Hippest Trip: The Soul Train Musical

Dominique Morisseau's Second Musical About Black Song In The Late 20th Century at San Francisco's ACT

By: - Sep 08, 2023

First there was music.  In modern times, the African-American community’s involvement in most American music genres has ranged from highly influential to dominant to seminal.  Its contributions have been profound and often overwhelming in jazz, blues, gospel, rhythm and blues, rock and roll, and rap and all their descendants, to name a few.  Black invention has led to similar innovations in dance – tap, swing, twist, disco, hip-hop, and their many derivatives.  But it wasn’t until 1971 that African-American music and dance received a national platform to broadcast their deserved exposure.  That platform was “Soul Train,” which would run in syndication for 35 years, a record for live performance on American television.

“Hippest Trip: The Soul Train Musical” is playwright Dominique Morisseau’s homage not only to “Soul Train” itself, but also to its creator and longtime host, Don Cornelius.  The result is an admixture of upbeat music and dance integrated with a serious, warts-and-all biography of a complex man obsessed with the lifelong goal of presenting Black youth in a positive light and securing his legacy as its architect.  For the greater part, the concept works, and the musical entertains.  However, the considerable devotion to dance and the occasionally wandering script sometimes impede the buildup of involvement.

The production values of “Hippest Trip” offer a cornucopia of eye and ear candy, and the performers give memorable performances.  From the first number, the dancers undulate their bodies, shake their booties, and twirl their appendages in a non-stop display of fine artistry.  The opening night audience showed wild appreciation at the conclusion, though there could have been a little positive bias, given an abundance of audience members associated with the TV show and the musical.

Quentin Earl Darrington totally inhabits the role of the imperious, buttoned-down Cornelius, whose single-mindedness and impersonality often isolates him from the people who matter to him.  His unwillingness to accept advice from anyone, most often from his longtime assistant, Pam Brown and his son Tony, who worked for him, agonizes even those closest to him.   Acknowledging his own personal and professional shortcomings, Don sadly notes, “The Wiz is just a man.”  Indeed, one of the powerful elements of Morisseau’s script concerns the difference between the public and private individual, observing that many people in the public eye do not have fairytale lives and suffer behind the scenes.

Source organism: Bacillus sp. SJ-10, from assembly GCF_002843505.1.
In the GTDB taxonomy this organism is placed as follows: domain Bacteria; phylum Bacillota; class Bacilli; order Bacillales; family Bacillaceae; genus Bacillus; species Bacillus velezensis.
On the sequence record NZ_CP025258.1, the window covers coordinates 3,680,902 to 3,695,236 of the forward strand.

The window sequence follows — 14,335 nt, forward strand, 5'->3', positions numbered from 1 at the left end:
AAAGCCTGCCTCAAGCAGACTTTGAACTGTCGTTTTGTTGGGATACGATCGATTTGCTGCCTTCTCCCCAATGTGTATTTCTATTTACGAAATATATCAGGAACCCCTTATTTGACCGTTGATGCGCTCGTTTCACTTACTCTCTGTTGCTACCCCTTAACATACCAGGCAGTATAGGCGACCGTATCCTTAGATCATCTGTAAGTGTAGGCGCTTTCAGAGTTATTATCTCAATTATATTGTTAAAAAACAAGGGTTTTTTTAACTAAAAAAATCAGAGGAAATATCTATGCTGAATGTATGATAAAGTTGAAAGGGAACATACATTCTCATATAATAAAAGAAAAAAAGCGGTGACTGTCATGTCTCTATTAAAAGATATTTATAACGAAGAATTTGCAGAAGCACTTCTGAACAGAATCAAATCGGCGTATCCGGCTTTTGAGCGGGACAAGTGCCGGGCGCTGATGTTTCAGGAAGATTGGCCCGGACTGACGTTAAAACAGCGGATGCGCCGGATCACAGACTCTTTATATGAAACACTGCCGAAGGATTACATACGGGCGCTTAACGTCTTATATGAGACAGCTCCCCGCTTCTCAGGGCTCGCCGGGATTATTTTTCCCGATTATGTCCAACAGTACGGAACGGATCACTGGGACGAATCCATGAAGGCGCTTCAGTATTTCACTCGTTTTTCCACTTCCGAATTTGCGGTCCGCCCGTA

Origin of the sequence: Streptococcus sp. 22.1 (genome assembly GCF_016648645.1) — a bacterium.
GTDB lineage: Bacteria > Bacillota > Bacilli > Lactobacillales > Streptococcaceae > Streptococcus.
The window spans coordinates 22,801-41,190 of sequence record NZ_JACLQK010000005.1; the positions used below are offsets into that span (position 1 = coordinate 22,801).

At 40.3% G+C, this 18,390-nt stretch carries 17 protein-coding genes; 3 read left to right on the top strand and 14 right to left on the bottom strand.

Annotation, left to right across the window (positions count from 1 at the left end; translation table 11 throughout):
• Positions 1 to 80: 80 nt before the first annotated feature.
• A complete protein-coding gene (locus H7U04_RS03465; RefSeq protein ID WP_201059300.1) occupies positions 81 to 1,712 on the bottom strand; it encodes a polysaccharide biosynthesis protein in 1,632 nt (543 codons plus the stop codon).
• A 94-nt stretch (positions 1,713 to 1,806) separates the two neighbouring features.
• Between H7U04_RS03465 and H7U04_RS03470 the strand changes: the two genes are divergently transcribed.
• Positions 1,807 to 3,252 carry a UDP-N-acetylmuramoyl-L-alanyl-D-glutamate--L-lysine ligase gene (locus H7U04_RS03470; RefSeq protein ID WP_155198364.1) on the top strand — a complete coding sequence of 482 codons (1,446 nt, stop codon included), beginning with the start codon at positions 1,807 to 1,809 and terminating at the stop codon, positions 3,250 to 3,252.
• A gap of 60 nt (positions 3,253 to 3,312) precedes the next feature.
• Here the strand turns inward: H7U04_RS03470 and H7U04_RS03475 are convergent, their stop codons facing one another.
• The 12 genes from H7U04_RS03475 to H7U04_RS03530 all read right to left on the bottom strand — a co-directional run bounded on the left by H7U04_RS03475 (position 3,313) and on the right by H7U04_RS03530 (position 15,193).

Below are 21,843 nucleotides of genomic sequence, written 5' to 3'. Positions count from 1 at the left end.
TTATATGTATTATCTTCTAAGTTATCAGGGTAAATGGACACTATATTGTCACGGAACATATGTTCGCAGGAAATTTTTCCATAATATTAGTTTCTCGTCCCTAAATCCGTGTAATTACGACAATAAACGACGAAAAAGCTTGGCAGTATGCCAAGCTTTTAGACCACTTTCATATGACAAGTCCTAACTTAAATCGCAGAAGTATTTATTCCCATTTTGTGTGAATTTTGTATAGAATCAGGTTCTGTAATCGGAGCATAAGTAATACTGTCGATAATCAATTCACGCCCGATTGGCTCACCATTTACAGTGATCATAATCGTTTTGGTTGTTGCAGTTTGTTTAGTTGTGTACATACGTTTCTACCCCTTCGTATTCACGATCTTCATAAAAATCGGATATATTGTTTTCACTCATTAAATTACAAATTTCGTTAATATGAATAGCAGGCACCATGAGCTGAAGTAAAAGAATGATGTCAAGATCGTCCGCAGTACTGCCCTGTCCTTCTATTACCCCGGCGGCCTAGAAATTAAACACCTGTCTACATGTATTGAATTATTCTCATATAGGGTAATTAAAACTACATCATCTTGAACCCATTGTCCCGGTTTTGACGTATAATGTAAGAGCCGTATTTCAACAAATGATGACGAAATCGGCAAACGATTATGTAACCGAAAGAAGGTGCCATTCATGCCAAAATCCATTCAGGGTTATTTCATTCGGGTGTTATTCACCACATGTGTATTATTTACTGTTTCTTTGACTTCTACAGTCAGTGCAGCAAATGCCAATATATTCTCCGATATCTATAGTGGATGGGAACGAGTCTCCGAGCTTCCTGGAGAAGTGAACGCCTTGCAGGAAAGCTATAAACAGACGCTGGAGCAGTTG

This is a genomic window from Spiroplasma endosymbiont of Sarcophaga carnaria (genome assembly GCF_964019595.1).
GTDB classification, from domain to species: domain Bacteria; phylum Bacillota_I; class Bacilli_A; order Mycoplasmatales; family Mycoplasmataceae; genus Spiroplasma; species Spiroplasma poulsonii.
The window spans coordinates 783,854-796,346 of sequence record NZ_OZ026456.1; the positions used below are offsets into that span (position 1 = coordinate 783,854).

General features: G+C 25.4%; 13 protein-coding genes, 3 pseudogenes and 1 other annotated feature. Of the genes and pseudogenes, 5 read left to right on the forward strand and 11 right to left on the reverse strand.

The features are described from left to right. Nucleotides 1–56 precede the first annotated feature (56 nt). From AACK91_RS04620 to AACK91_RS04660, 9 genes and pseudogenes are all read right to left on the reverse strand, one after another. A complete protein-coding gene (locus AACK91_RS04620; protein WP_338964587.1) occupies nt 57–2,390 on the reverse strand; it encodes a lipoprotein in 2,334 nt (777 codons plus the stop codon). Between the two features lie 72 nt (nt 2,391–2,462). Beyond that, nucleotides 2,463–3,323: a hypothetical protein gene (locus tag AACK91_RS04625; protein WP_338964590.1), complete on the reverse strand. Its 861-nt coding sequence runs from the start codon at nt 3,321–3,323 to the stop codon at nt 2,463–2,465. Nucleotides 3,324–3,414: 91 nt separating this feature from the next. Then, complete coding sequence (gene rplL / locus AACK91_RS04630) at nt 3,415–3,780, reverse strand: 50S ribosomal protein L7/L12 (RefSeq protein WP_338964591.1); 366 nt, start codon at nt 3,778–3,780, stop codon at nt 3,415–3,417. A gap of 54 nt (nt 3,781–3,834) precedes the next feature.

Like many of the cast, Darrington brings singing chops to the table as well, with a smooth natural baritone as well as a clarion upper register in the falsetto range.  As the more light-hearted yet grounded Pam Brown, the talented Amber Iman counterpoints her boss with a warm, concerned personality and the gumption to confront and sass Cornelius.  She, too, boasts a fine singing voice which drew raves from the crowd.

Of course, music is the foundation of dance, and the score is full of hits that played on “Soul Train” during its era.  Much of the emotion created is through the song selection and performance.  Many are represented by small fragments, but some even recur and have thematic significance.  Such is the case with “Smiling Faces” which addresses hypocrisy and is used to cast aspersions at Dick Clark, who was Cornelius’s nemesis.

Despite its energy, the show doesn’t really gain desired traction until the finale of Act 1, which is a fine rendition of “I Will Survive” sung by several performers.  The momentum created survives intermission, and the highly charged Act 2 is both rousing and poignant.  Interestingly, the key song sung by Cornelius at the climax which pulls at the heartstrings doesn’t fit in the wheelhouse of the “Soul Train” songbook, but is Bachrach and David’s “Walk On By.”

Emmy winning Scenic Designer Jason Sherwood’s set adds another dimension to the musical, contributing to the period look.  As shown in the opening photo of this review, the stage is brilliantly framed as if in an old television box.  Large serpentines with electronic displays extend onto the walls of the orchestra and onto its ceiling, creating a spectacular look like you have never seen in a theater.

Multiple Tony nominee Camille A. Brown’s choreography is breathtaking in its volume and complex design within its idiom.  Dancers deliver with personality, boundless energy, and consummate skill.  However, several issues are of concern, which may derive from writing or direction.  What surprises is that the dance numbers don’t emulate “Soul Train,” so that the sense of the TV show is not well developed.  In addition, the specific dance styles lack sufficient contrast to the untrained eye.  When representing the ‘70s, dancers use detailed gesticulations that were not yet in use, seeming to value virtuosity over authenticity.  Little distinction is shown for variations such as disco.  There is no slow dancing, and the TV show’s famous line dancing (if that’s what is intended in some of the dance solos) is not introduced in the narrative or clearly represented.  While “Soul Train” had couples dancing, the production numbers are in corps style.  Particularly to older observers, the styling may seem repetitive and may diminish the interest over time.

Like Morisseau’s “Ain’t Too Proud,” this production hopes to move from a premiere in the Bay Area to Broadway.  “Hippest Trip” contains many assets including great execution, but tweaking a few conceptual matters might enhance its chances to shine even more.

“Hippest Trip: The Soul Train Musical” is written by Dominque Morisseau, directed by Kamilah Forbes, presented by American Conservatory Theater, and plays at the Toni Rembe Theater, 415 Geary Street, San Francisco, CA through October 8, 2023.